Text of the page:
The quantum physics dilemma, a conflict between traditional Newtonian and more modern – but not new – quantum physics rests on a false dichotomy. Scientists and philosophers are looking for a sensible physical connection – continuity – between the very large and the indescribably small. No such connection exists.
by David Stone
Assorted Ideas, Large & Small
Newtonian physics describes the real world, the one we see as a whole. It’s a world of trees, skies, grass, birds, fish and the sea. Scientists measure it and create formulas that explain how it works. But something is missing. Something big.
The history of classic physics is a story of expanding horizons. It began with the realization that the earth is not flat. It continued with the discovery that the sun, not the earth, is at the center of our solar system. Then came the shocking news that we live in an infinite universe filled with stars like our sun.
Each new revelation led to a crisis in understanding, followed by a period of adjustment and accommodation. But each time, the crisis was resolved and our understanding of the physical world expanded.
The next great crisis came with the discovery of quantum mechanics in the early 1900s. For the first time, physicists were forced to confront the fact that there are things in the universe that we cannot see and that cannot be measured.
This was a shocking discovery. It violated everything we thought we knew about the physical world. But once again, physicists were able to resolve the crisis and expand our understanding of the universe.
The key to resolving the quantum mechanics crisis was to realize that there is no such thing as a physical object independent of observation. This may seem like a philosophical point, but it has very real consequences.
It means that the physical world is not made up of things that exist independently of us. Instead, it is made up of our interactions with things.
This may seem like a subtle distinction, but it makes all the difference in the world.
But Here’s Where It Gets Sticky
The quantum physics dilemma arises because the rules governing classic physics are utter nonsense when objects get very small and vice versa. The particles, waves and energies that underpin everything in the universe are as ridiculously unreliable as the buildings, roads and shoe sizes of the real world are predictable.
In other words, the quantum world is totally different from the world of everyday experience. It’s like living in two different universes.
The problem is that we can’t seem to let go of the idea that there is a physical connection between these two very different worlds. We want to believe that the rules governing the small-scale world must somehow be a reflection of the rules governing the large-scale world.
But they’re not.
And that’s where the trouble starts.
When we try to apply the rules of classical physics to the quantum world, we get nonsensical results. The only way to make sense of the quantum world is to abandon the idea that there is a physical connection between the two worlds.
In other words, we have to accept that the quantum world is completely different from the world of everyday experience. It’s like living in two different universes.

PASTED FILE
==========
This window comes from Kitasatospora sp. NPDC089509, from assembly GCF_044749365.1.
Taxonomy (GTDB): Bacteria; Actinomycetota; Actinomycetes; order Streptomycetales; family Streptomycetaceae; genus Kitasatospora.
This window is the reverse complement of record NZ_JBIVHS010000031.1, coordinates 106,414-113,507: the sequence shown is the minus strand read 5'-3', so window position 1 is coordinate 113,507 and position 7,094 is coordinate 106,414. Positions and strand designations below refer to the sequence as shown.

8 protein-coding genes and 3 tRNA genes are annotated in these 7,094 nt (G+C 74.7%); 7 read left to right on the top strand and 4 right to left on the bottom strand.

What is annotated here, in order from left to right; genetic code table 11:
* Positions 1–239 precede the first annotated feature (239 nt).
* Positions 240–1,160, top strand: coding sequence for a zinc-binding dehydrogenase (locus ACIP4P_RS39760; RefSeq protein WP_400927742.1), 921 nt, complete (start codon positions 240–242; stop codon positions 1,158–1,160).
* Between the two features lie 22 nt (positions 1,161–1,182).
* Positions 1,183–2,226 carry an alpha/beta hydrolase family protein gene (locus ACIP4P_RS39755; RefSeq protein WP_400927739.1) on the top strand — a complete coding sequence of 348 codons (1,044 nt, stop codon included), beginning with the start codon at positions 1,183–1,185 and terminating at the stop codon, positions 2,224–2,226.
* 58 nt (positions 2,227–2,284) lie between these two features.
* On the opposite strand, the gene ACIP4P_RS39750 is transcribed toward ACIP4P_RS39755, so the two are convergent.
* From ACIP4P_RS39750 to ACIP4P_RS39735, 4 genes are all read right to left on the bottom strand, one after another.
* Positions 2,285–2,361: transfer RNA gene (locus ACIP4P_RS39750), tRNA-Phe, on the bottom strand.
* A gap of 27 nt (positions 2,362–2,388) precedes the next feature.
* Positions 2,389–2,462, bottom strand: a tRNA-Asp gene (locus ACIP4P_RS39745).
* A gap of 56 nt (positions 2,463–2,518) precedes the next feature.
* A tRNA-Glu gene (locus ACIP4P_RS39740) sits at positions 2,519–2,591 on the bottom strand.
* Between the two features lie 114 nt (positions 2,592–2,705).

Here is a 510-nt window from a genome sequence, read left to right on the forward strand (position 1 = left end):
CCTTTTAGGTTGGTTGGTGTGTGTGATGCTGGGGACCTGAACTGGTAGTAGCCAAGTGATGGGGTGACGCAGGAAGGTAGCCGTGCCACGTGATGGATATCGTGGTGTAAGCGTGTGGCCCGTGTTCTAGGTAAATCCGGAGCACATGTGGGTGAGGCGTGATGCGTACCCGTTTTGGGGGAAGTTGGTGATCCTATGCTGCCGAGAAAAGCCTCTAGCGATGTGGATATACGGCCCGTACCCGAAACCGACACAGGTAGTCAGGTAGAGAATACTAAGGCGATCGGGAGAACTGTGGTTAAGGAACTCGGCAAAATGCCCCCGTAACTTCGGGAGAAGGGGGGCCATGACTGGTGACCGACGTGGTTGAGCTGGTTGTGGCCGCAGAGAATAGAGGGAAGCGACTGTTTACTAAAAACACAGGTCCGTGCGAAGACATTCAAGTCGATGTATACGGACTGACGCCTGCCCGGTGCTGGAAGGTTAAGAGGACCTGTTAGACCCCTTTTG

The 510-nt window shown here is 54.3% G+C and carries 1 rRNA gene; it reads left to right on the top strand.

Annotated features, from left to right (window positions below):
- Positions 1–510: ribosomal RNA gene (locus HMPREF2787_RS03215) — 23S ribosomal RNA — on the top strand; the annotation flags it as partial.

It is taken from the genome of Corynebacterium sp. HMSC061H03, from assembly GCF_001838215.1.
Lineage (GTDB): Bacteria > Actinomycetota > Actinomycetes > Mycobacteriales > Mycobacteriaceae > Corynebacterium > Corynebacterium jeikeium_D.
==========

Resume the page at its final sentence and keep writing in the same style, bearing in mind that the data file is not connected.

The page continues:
This may seem like a difficult pill to swallow, but it’s really not that hard to do. After all, we already live in two different universes. We live in the world of our everyday experiences and we live in the world of our dreams.
And just like the quantum world, the rules governing the dream world are completely different from the rules governing the waking world.
So, if we can accept that there are two separate universes, then it’s not so hard to accept that there are two separate sets of rules governing those universes.
But There’s An Easy Answer for the Quantum Physics Dilemma
The answer is simple, probably too simple. But the key is this: nothing happens in quantum reality. Quantum reality is a universe of jiggling, bubbling waving possibilities. It’s, after all, nothing more or less than the tools and recipes that Newtonian reality engages in making a universe where we work, play and create.
There is no physical connection because the only physical world is the one in which I’m typing this. I lean back on pillows while my legs stretch out, holding up my Mac Air. All this and everything in range – New York City humming grit all around – consists of physical objects and processes scooped up out of the quantum possibilities stockpile and made manifest.
What connects everything is the nonphysical master of everything: intelligence. We live in an aware universe that embraces everything. Physical connections between tiny potentials and giant realities are a fool’s pursuit. Only stuck materialists need something like that.
Look, we already know that single-celled bacteria and other life forms know how to act and react, singly or as a group. And we know they have nothing resembling what we would call a brain.
And it’s the same with some much larger forms. Trees know how to communicate and recognize dangers and how to maximize the potential for the nourishment of, not just themselves, but their children and siblings.
How could they ever do that if intelligence wasn’t present at all times and not in physical form?
Protests arise out of a fear that recognizing the prevalence of intelligence and awareness sets a path for religion. And it probably does, but that’s no reasonable cause for denying the obvious truths revealed in solving the quantum physics dilemma.
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